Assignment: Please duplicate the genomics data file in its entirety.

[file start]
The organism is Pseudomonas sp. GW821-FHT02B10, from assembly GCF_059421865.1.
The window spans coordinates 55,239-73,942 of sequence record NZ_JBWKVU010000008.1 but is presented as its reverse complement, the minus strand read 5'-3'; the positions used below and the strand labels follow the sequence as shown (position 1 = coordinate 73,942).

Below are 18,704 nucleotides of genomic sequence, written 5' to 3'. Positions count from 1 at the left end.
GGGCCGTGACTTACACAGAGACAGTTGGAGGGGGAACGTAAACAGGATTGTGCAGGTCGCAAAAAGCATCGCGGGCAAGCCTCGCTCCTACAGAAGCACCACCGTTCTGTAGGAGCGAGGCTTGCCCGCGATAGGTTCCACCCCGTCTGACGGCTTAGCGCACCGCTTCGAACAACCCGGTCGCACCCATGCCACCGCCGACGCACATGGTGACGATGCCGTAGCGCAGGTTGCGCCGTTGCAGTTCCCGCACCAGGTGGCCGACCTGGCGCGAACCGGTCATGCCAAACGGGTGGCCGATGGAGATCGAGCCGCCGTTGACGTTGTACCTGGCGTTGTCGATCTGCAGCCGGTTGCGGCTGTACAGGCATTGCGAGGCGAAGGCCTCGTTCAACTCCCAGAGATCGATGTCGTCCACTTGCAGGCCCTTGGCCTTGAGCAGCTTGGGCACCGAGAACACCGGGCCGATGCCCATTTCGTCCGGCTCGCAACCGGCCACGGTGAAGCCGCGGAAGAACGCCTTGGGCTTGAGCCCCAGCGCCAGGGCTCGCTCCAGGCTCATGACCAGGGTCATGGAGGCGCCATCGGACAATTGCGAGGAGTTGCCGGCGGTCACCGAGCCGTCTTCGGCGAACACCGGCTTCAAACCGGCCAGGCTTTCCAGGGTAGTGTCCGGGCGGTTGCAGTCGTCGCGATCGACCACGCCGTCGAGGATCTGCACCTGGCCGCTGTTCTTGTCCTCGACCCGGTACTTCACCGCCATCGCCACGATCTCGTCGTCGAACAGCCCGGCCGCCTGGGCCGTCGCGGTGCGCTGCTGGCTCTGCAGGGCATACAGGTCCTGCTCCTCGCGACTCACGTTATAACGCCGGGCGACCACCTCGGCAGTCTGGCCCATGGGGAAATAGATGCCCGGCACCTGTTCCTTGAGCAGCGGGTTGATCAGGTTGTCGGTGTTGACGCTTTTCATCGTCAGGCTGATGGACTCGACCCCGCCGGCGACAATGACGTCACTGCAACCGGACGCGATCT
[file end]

The organism is Pseudomonas sp. GW821-FHT02B10, from assembly GCF_059421865.1.
The window spans coordinates 55,239-73,942 of sequence record NZ_JBWKVU010000008.1 but is presented as its reverse complement, the minus strand read 5'-3'; the positions used below and the strand labels follow the sequence as shown (position 1 = coordinate 73,942).

Below are 18,704 nucleotides of genomic sequence, written 5' to 3'. Positions count from 1 at the left end.
GGGCCGTGACTTACACAGAGACAGTTGGAGGGGGAACGTAAACAGGATTGTGCAGGTCGCAAAAAGCATCGCGGGCAAGCCTCGCTCCTACAGAAGCACCACCGTTCTGTAGGAGCGAGGCTTGCCCGCGATAGGTTCCACCCCGTCTGACGGCTTAGCGCACCGCTTCGAACAACCCGGTCGCACCCATGCCACCGCCGACGCACATGGTGACGATGCCGTAGCGCAGGTTGCGCCGTTGCAGTTCCCGCACCAGGTGGCCGACCTGGCGCGAACCGGTCATGCCAAACGGGTGGCCGATGGAGATCGAGCCGCCGTTGACGTTGTACCTGGCGTTGTCGATCTGCAGCCGGTTGCGGCTGTACAGGCATTGCGAGGCGAAGGCCTCGTTCAACTCCCAGAGATCGATGTCGTCCACTTGCAGGCCCTTGGCCTTGAGCAGCTTGGGCACCGAGAACACCGGGCCGATGCCCATTTCGTCCGGCTCGCAACCGGCCACGGTGAAGCCGCGGAAGAACGCCTTGGGCTTGAGCCCCAGCGCCAGGGCTCGCTCCAGGCTCATGACCAGGGTCATGGAGGCGCCATCGGACAATTGCGAGGAGTTGCCGGCGGTCACCGAGCCGTCTTCGGCGAACACCGGCTTCAAACCGGCCAGGCTTTCCAGGGTAGTGTCCGGGCGGTTGCAGTCGTCGCGATCGACCACGCCGTCGAGGATCTGCACCTGGCCGCTGTTCTTGTCCTCGACCCGGTACTTCACCGCCATCGCCACGATCTCGTCGTCGAACAGCCCGGCCGCCTGGGCCGTCGCGGTGCGCTGCTGGCTCTGCAGGGCATACAGGTCCTGCTCCTCGCGACTCACGTTATAACGCCGGGCGACCACCTCGGCAGTCTGGCCCATGGGGAAATAGATGCCCGGCACCTGTTCCTTGAGCAGCGGGTTGATCAGGTTGTCGGTGTTGACGCTTTTCATCGTCAGGCTGATGGACTCGACCCCGCCGGCGACAATGACGTCACTGCAACCGGACGCGATCT